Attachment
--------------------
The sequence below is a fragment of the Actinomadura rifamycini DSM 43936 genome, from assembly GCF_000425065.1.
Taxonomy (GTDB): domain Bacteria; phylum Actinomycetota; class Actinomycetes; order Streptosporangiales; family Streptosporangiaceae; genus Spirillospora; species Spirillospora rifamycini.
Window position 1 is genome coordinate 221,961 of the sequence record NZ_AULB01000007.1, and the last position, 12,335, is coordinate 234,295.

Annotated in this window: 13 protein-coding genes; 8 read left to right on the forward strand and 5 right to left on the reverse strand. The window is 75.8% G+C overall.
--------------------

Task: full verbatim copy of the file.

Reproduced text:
The sequence below is a fragment of the Actinomadura rifamycini DSM 43936 genome, from assembly GCF_000425065.1.
Taxonomy (GTDB): domain Bacteria; phylum Actinomycetota; class Actinomycetes; order Streptosporangiales; family Streptosporangiaceae; genus Spirillospora; species Spirillospora rifamycini.
Window position 1 is genome coordinate 221,961 of the sequence record NZ_AULB01000007.1, and the last position, 12,335, is coordinate 234,295.

Annotated in this window: 13 protein-coding genes; 8 read left to right on the forward strand and 5 right to left on the reverse strand. The window is 75.8% G+C overall.